Star Trek IV: The Voyage Home (1986 Movies)
Director:- Leonard Nimoy
Producer:- Harve Bennett
Music by:- Leonard Rosenman
November 26, 1986
Country:- United States
Budget:- $21 Million
Box office:- $133 Million
In 2286, an enormous cylindrical probe moves through space, sending out an indecipherable signal and disabling the power of ships it passes. As it takes up orbit around Earth, its signal disables the global power grid and generates planetary storms, creating catastrophic, sun-blocking cloud cover. Starfleet Command sends out a planetary distress call and warns starships not to approach Earth.
On the planet Vulcan, the former officers of the USS Enterprise are living in exile (after the events of Star Trek III: The Search for Spock). Accompanied by the Vulcan Spock, still recovering from his resurrection, the crew — except for Saavik, who remains on Vulcan — take their captured Klingon Bird of Prey vessel (renamed the Bounty, after the Royal Navy ship) and return to Earth to face trial for their actions. Hearing Starfleet’s warning, Spock determines that the probe’s signal matches the song of extinct humpback whales, and that the object will continue to wreak havoc until its call is answered. The crew uses their ship to travel back in time via a slingshot maneuver around the Sun, planning to return with a whale to answer the alien signal.
Arriving in 1986, the crew finds their ship’s power drained. Hiding their ship in San Francisco‘s Golden Gate Park using its cloaking device, the crew split up to accomplish several tasks: Admiral James T. Kirk and Spock attempt to locate humpback whales, while Montgomery Scott, Leonard McCoy, and Hikaru Sulu construct a tank to hold the whales they need for a return to the 23rd century. Uhura and Pavel Chekov are tasked to find a nuclear reactor, whose energy leakage will enable their ship’s power to be restored.
Kirk and Spock discover a pair of whales in the care of Dr. Gillian Taylor at a Sausalito aquarium, and learn they will soon be released into the wild. Kirk tells her of his mission and asks for the tracking frequency for the whales, but she refuses to cooperate. Meanwhile, Scott, McCoy, and Sulu trade the formula of transparent aluminum for the materials needed for the whale tank. Uhura and Chekov locate a nuclear powered ship, the aircraft carrier Enterprise. They collect the power they need, but are discovered on board. Uhura is beamed back but Chekov is captured and severely injured in an escape attempt.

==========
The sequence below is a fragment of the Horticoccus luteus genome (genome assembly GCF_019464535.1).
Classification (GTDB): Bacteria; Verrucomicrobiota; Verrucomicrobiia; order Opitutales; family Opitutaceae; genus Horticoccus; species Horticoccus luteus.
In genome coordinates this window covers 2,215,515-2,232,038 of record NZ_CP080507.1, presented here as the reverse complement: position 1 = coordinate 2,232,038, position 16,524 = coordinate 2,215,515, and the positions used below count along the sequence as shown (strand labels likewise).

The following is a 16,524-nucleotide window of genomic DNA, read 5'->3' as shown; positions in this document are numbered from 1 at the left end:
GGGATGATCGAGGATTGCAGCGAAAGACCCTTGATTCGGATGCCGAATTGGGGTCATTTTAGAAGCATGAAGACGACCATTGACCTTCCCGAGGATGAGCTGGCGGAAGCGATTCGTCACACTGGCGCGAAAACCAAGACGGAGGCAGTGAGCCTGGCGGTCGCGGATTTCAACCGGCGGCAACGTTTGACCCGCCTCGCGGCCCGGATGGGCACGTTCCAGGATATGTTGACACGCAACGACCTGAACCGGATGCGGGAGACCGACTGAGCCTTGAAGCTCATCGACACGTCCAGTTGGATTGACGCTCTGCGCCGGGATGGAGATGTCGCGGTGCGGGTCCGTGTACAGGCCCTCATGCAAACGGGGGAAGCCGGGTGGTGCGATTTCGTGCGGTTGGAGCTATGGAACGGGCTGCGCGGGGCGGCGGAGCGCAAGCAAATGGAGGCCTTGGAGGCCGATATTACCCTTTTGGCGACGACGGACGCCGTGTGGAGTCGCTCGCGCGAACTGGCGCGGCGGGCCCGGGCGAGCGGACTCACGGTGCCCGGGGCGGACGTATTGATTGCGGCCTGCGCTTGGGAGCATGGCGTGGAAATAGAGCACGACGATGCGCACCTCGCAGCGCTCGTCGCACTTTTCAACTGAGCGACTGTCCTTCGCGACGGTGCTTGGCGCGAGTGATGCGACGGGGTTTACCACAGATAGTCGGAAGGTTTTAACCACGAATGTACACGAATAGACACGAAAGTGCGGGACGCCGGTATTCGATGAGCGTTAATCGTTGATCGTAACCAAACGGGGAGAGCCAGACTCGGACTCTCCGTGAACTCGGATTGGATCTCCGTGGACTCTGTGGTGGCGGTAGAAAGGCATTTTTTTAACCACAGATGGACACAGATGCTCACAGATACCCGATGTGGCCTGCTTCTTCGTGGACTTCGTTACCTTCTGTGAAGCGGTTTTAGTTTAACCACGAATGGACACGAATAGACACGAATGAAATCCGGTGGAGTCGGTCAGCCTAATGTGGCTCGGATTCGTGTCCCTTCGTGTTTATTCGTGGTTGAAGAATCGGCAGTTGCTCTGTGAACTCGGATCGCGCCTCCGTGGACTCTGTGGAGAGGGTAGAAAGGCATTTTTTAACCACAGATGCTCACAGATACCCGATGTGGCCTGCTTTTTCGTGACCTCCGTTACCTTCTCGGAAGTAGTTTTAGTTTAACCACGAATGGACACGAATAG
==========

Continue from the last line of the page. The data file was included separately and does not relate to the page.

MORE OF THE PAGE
Taylor learns the whales have been released early, and goes to Kirk for assistance. Taylor, Kirk, and McCoy rescue Chekov and return to the now recharged Bird of Prey. After transporting the whales aboard the ship, the crew returns with Taylor to their own time. On approaching Earth, the ship loses power and comes down in San Francisco Bay. Once released, the whales respond to the probe’s signal, causing the object to reverse its effects on Earth and return to the depths of space. All charges against the Enterprise crew are dropped, save one for insubordination: for disobeying a superior officer, Kirk is demoted from Admiral back to the rank of Captain where he is returned to command of a starship. The crew departs on their ship, the newly christened USS Enterprise (NCC-1701-A), and leaves on a new mission.
- William Shatner portrays Admiral James T. Kirk, former captain of the Enterprise. Shatner was unwilling to reprise the role of Kirk until he received a salary of $2 million and the promise of directing the next film. Shatner described The Voyage Home‘s comic quality as one “that verges on tongue-in-cheek but isn’t; it’s as though the characters within the play have a great deal of joy about themselves, a joy of living [and] you play it with the reality you would in a kitchen-sink drama written for today’s life”.
- Leonard Nimoy plays Spock, who was resurrected by the effects of a powerful terraforming device and had his “living spirit” restored to his body in the previous film.